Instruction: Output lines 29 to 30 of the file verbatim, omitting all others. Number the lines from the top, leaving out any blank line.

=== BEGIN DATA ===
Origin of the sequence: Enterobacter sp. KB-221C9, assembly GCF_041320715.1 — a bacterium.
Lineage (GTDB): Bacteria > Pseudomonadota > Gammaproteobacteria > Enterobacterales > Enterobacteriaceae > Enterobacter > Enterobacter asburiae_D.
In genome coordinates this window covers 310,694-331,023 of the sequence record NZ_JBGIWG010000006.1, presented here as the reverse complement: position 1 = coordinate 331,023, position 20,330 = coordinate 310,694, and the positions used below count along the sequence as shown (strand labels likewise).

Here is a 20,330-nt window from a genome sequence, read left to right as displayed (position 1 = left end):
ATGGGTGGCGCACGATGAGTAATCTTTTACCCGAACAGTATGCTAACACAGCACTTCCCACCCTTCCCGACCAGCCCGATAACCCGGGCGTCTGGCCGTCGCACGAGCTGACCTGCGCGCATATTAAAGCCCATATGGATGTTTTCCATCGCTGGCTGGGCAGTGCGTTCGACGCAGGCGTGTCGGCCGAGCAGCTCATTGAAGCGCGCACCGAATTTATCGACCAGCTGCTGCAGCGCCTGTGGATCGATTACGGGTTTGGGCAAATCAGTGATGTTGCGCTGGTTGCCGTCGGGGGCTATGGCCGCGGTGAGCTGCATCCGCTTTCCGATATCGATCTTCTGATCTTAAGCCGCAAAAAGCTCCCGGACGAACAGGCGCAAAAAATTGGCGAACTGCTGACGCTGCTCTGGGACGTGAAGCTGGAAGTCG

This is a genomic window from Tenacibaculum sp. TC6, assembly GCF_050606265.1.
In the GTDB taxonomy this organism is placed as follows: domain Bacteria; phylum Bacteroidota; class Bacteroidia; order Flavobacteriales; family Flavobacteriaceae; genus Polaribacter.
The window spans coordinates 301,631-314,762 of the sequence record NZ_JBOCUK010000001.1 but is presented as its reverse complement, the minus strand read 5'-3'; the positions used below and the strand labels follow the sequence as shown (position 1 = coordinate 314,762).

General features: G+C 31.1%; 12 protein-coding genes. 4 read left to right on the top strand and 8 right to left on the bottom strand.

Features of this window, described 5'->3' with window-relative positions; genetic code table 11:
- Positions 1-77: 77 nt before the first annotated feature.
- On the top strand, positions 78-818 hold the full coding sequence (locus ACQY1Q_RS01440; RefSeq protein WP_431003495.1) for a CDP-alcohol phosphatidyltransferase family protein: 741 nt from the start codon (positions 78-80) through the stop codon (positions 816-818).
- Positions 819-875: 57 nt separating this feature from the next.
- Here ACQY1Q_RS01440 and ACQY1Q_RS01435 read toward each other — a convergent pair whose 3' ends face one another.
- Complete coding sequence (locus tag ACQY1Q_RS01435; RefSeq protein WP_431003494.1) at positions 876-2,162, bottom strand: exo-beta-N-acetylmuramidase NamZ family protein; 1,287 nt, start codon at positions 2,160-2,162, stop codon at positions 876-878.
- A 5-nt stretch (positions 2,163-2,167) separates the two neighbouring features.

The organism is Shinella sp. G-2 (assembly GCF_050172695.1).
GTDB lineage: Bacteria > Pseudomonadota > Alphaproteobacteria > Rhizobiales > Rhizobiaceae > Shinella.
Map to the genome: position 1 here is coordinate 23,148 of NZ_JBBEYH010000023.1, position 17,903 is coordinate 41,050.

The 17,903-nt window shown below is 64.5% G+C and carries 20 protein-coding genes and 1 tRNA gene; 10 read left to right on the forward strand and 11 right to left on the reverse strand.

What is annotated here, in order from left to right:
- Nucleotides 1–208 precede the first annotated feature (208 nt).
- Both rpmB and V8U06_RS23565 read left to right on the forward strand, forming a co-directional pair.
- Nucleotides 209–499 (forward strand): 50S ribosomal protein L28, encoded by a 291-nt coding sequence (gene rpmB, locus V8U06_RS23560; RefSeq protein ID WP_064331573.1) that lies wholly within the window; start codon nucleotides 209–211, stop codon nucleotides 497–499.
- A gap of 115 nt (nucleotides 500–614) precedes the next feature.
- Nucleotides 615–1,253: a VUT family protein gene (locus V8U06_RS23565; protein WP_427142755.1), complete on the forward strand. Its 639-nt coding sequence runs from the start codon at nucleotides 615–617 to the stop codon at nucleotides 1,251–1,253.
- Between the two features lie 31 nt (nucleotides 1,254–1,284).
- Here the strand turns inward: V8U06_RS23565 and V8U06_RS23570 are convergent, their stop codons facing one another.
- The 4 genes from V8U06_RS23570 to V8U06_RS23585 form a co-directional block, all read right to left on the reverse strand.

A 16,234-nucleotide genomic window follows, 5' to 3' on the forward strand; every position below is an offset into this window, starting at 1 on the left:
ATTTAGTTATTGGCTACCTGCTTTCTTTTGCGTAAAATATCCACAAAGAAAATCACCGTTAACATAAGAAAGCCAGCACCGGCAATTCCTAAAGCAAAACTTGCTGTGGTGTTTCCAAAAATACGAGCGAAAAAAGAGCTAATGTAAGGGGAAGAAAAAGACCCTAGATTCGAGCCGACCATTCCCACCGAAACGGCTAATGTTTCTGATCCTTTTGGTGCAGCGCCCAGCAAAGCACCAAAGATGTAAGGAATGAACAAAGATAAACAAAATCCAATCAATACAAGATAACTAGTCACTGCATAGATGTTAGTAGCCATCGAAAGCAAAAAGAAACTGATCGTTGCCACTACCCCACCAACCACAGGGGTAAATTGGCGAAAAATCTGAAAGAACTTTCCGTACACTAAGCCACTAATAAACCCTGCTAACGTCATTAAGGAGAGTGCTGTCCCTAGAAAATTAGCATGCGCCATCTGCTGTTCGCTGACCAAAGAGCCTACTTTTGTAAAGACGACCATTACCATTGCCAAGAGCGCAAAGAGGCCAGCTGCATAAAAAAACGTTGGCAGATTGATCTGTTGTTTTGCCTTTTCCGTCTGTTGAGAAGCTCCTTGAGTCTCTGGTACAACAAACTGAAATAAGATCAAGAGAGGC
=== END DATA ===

- The 4 genes from V8U06_RS23570 to V8U06_RS23585 form a co-directional block, all read right to left on the reverse strand.

A 16,234-nucleotide genomic window follows, 5' to 3' on the forward strand; every position below is an offset into this window, starting at 1 on the left: